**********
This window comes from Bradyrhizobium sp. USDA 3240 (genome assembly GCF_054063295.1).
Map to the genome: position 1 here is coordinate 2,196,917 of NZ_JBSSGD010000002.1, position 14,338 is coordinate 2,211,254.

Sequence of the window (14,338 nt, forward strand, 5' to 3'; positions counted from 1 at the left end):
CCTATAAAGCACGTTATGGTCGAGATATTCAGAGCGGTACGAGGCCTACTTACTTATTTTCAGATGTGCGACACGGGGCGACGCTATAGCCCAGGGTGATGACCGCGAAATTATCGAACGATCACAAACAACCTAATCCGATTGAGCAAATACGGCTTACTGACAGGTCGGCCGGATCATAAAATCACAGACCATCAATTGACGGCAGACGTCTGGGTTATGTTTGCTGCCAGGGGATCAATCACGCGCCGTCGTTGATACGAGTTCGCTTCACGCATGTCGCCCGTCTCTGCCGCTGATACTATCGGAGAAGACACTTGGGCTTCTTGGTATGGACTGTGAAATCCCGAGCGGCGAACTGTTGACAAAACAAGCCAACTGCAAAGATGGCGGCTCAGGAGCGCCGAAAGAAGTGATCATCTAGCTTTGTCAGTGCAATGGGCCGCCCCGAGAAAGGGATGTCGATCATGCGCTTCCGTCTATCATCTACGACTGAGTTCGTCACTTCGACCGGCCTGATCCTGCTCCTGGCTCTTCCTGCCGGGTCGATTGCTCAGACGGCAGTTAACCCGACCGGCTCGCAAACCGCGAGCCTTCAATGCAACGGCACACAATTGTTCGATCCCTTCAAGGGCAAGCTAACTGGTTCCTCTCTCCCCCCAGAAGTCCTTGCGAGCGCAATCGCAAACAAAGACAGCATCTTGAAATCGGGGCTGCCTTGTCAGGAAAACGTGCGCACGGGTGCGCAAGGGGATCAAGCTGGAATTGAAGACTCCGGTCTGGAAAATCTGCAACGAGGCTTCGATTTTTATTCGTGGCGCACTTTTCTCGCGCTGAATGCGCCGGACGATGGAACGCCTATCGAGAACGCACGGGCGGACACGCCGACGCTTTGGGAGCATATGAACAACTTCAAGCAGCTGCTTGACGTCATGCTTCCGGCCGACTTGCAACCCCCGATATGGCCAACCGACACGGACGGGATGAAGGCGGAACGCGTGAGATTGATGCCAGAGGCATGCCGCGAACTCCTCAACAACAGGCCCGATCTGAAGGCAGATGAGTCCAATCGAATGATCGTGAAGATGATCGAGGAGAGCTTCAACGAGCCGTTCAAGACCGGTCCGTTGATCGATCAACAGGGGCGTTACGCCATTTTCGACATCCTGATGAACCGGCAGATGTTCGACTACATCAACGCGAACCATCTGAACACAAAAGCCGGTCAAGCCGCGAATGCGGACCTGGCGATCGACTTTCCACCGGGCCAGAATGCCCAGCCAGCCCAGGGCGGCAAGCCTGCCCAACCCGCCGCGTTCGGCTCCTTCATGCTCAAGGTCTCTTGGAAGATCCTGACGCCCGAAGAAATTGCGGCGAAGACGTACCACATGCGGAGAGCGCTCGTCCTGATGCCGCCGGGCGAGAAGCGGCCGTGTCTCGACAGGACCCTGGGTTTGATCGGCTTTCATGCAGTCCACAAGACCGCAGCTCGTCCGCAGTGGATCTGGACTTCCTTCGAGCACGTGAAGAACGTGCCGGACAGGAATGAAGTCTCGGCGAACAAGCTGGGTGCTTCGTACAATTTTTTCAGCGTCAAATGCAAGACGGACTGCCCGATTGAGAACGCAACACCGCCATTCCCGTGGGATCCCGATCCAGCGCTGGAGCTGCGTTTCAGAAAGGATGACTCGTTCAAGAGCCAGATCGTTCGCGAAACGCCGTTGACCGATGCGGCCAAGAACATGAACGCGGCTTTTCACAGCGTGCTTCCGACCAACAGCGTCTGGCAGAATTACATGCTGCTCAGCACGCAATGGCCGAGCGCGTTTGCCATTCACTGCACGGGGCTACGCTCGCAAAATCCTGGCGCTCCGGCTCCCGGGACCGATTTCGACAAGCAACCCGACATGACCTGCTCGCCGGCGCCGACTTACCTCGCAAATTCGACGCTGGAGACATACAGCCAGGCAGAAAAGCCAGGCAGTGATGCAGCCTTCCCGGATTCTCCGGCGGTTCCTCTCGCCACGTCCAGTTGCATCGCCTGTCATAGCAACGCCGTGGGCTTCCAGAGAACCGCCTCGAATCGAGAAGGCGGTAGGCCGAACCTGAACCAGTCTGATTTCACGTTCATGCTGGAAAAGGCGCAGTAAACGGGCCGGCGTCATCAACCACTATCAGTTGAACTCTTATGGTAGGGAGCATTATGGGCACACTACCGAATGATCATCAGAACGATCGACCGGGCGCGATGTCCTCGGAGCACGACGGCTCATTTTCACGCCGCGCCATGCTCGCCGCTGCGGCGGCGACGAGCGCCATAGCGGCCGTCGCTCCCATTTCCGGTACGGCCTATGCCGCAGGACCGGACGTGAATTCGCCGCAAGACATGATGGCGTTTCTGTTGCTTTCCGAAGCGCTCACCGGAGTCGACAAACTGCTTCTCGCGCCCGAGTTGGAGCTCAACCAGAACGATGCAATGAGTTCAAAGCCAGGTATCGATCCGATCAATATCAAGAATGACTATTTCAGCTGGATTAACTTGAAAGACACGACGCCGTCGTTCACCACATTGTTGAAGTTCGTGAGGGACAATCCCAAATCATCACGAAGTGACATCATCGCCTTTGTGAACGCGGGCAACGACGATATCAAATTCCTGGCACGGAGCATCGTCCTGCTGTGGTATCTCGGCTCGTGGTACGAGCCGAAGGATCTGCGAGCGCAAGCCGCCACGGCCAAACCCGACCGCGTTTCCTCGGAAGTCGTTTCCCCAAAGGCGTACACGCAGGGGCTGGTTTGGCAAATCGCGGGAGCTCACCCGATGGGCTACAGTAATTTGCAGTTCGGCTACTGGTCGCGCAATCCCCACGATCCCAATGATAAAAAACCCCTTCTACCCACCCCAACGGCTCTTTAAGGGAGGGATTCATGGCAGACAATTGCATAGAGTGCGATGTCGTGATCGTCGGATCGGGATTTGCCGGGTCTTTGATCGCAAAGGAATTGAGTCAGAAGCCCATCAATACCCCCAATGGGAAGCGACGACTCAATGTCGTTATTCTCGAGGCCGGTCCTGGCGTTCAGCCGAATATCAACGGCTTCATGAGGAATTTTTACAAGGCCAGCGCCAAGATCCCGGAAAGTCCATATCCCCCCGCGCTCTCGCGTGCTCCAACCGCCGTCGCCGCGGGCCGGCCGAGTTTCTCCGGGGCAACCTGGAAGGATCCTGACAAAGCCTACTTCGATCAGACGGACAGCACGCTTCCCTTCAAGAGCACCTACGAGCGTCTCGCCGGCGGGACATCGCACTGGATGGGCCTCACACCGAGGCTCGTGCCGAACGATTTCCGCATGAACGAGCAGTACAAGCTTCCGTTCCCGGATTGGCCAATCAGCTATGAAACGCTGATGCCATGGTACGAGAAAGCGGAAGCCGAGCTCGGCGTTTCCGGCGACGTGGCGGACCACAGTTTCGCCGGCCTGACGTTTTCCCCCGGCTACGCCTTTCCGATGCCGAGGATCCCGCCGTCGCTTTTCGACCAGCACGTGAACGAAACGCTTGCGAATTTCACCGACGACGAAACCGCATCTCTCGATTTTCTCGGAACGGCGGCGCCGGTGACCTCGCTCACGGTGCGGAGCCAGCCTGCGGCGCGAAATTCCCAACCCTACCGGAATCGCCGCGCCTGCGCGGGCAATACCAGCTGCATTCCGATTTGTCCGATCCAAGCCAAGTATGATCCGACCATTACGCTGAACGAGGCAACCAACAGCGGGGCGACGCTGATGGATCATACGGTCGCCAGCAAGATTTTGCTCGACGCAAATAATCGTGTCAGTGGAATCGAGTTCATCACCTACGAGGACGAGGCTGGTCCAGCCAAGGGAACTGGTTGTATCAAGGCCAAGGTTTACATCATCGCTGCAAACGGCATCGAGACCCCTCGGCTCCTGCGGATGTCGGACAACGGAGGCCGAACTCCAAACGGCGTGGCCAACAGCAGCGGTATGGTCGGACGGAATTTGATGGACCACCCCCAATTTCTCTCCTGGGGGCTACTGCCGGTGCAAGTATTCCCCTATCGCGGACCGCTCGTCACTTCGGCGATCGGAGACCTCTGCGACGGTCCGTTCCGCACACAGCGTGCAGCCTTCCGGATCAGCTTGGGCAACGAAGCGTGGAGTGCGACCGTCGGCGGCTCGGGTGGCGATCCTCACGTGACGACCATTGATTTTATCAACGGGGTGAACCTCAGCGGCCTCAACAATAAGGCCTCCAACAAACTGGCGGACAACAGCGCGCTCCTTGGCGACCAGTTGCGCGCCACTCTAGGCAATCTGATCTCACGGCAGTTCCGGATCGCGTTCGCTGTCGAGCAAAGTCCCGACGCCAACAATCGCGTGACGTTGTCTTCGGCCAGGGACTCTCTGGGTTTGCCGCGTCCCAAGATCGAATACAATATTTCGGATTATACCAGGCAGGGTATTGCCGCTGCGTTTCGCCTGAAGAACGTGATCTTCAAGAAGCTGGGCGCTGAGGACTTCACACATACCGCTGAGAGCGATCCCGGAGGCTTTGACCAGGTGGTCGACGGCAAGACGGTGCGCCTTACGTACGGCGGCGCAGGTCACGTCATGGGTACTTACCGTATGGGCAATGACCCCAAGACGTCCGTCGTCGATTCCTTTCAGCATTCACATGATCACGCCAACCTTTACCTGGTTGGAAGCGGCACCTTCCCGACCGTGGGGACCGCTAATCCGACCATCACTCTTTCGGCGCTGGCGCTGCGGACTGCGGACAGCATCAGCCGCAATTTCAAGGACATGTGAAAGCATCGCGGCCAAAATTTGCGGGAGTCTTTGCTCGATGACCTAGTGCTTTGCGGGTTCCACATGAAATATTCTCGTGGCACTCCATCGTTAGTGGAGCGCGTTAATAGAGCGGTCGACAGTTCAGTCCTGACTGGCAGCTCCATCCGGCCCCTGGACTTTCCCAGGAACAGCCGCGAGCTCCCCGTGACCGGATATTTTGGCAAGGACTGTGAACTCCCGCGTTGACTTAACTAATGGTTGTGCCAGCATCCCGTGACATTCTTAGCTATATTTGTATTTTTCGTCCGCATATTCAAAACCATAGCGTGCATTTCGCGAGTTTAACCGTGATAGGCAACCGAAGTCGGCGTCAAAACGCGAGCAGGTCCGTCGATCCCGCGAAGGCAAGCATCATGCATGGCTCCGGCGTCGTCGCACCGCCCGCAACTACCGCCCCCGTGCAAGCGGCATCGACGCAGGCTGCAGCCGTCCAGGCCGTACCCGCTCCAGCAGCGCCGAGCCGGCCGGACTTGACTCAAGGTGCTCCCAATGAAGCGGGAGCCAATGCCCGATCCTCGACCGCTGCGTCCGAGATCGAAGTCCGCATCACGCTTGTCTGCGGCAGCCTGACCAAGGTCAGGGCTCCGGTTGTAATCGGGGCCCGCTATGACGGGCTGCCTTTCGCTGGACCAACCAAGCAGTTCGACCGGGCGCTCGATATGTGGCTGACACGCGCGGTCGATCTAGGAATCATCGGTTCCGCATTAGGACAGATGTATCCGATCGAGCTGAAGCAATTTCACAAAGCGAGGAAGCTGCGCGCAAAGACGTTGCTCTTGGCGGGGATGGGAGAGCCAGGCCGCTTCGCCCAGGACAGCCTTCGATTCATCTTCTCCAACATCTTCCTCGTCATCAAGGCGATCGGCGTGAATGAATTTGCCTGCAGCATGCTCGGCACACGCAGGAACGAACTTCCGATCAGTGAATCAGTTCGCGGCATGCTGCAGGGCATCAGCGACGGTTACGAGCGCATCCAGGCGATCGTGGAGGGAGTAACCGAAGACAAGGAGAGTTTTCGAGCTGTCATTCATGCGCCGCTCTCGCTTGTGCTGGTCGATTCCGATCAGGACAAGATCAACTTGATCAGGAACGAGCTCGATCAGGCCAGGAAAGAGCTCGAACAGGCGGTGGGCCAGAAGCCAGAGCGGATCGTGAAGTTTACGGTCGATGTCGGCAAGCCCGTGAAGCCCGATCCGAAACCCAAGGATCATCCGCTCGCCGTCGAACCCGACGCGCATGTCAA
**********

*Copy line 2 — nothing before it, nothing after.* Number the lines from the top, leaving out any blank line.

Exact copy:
Map to the genome: position 1 here is coordinate 2,196,917 of NZ_JBSSGD010000002.1, position 14,338 is coordinate 2,211,254.